The chair of the Senate Committee on Banking, Housing, and Urban Affairs has renewed calls for a federal review of the tenant screening industry, which performs background checks on potential renters—sometimes relying on faulty information to effectively deny people homes.
In a letter last week, Sen. Sherrod Brown (D-OH) detailed his committee’s findings on tenant reports from 10 companies, stating that “a significant number” contained inaccurate information. Citing, among other stats, findings from an investigation by The Markup and The New York Times in his letter, Brown urged the Consumer Financial Protection Bureau’s new director, Rohit Chopra, to examine the industry.
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“For families that live paycheck to paycheck, being denied housing as a result of a screening report’s inaccuracies could strain much needed resources and deplete a household’s savings,” Brown said.
His letter comes on the heels of an ongoing series by The Markup and The New York Times highlighting how the tenant screening industry sometimes blacklists potential renters by labeling them as higher risk tenants while relying on faulty information about their past.
The Markup’s investigation found that renters can be denied housing because of prior erroneous eviction notices and years-old mislabeled criminal records for infractions as minor as a speeding ticket.
Latinos in particular may be affected by incorrect information because of common last names; data from the U.S. Census Bureau, for example, shows that 12 million Latinos in the country share fewer than 30 last names. Backgrounding systems can also struggle with multiple last names, which are common among Latinos.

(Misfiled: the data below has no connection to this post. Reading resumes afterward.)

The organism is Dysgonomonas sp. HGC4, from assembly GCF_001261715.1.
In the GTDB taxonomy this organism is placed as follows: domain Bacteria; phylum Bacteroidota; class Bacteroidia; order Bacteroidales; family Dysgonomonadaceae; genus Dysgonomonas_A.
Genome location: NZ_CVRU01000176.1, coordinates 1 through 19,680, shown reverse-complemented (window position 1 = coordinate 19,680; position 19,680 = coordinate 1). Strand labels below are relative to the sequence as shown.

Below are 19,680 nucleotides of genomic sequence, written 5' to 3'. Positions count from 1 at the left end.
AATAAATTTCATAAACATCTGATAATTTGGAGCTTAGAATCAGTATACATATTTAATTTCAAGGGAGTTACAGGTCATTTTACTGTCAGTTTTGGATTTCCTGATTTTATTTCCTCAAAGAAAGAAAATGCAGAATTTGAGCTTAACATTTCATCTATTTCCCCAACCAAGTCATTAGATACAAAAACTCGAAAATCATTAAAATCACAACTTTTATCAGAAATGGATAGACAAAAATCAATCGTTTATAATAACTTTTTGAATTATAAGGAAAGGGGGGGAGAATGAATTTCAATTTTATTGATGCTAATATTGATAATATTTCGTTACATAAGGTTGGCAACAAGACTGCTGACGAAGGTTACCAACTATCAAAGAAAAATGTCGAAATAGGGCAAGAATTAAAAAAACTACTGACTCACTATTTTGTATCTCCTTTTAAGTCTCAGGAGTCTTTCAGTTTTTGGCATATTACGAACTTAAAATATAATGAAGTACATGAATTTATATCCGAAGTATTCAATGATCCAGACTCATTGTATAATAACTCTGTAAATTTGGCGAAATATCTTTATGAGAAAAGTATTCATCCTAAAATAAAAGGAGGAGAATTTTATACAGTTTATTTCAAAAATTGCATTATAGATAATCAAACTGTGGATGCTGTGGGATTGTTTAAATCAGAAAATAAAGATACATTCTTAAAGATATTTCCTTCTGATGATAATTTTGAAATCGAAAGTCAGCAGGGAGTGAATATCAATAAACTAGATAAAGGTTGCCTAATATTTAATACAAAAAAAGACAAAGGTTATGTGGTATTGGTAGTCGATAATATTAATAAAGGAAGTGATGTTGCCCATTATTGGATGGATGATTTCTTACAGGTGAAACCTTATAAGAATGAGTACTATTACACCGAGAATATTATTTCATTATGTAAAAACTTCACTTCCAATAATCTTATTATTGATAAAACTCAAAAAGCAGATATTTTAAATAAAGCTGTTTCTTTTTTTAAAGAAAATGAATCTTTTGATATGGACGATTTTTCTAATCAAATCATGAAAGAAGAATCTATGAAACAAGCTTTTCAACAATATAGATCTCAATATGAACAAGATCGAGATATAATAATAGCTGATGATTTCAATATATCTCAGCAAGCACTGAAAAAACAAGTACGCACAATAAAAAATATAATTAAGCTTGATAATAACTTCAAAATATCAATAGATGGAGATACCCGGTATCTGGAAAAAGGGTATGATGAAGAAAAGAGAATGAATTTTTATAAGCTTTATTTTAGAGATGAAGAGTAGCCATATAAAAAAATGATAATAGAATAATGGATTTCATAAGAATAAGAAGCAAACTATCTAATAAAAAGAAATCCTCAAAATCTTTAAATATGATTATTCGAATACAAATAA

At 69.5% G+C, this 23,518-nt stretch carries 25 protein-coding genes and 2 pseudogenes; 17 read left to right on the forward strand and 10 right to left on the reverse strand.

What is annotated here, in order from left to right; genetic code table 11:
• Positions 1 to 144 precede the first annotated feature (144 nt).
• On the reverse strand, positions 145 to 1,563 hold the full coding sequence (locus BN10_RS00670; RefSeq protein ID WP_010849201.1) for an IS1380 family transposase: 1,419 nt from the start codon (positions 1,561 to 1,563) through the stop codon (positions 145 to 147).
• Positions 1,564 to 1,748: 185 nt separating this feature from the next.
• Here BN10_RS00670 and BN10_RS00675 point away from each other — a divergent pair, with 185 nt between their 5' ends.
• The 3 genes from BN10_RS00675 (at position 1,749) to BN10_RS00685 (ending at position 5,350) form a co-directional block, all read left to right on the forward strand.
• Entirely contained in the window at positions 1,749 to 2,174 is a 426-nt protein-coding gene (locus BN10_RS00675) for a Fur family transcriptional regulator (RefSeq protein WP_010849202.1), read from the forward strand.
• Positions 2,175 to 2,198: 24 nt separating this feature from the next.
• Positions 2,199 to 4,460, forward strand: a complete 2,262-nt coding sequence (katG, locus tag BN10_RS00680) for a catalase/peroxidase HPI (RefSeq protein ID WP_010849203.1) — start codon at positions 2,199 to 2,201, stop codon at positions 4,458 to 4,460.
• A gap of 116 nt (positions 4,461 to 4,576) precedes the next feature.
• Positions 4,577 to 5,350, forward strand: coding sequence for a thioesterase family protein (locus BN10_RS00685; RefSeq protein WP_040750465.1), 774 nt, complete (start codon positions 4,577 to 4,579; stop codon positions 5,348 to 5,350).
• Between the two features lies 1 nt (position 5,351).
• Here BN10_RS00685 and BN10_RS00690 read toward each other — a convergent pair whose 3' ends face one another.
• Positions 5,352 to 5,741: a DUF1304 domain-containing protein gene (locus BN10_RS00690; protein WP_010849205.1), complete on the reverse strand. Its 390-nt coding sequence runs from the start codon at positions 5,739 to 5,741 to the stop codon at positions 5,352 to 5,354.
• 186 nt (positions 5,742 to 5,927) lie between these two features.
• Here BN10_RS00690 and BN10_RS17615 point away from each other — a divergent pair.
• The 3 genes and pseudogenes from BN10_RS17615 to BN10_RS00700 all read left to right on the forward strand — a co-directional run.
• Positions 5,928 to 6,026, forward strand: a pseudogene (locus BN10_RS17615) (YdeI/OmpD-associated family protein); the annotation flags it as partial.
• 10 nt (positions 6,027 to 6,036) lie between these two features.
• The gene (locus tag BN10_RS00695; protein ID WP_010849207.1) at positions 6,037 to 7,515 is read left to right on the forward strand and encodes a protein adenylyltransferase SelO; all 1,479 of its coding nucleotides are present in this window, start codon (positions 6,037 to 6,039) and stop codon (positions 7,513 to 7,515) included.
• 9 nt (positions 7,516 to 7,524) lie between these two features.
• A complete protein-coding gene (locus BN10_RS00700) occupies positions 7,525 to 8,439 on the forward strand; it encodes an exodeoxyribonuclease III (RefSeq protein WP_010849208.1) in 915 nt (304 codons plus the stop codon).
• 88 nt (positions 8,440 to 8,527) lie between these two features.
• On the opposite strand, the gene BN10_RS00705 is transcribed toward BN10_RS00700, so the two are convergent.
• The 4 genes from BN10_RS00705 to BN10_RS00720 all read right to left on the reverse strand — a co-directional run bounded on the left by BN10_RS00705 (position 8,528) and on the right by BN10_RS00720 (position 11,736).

“We received the letter, and we will remain in dialogue with Congress regarding the accuracy of tenant screening reports,” Tia Elbaum, spokesperson for the CFPB, said.
Earlier this year, six senators cited The Markup and The New York Times’ work in a letter to the CFPB that raised these issues. Sens. Elizabeth Warren (D-MA), Cory Booker (D-NJ), Ron Wyden (D-OR), Edward Markey (D-MA), Chris Van Hollen (D-MD), and Richard Blumenthal (D-CT) expressed concern about racial aspects of the tenant screening inaccuracies.
“We are particularly concerned that communities of color that have been disproportionately affected by job losses in the pandemic, and have historically been precluded from homeownership, will be the hardest hit” by faulty screening, their letter said.
Brown’s letter to Chopra noted potential racial disparities in data concerning evictions. The banking committee’s inquiry, like The Markup’s, found that eviction notices that didn’t result in a renter being actually evicted were still included in some screening reports.
“This is particularly problematic for low-income, women, and Black renters who experience a higher rate of eviction filings than white renters,” he said.
Housing rights advocates are particularly concerned about how renters will be affected in the coming years by evictions that happened during the pandemic, when financial strain left many unable to afford their rent.
In addition to a review, Brown requested that Chopra’s agency “use its authorities to the fullest extent possible to protect renters.”
This article has been updated to include a response from the Consumer Financial Protection Bureau that was received after presstime.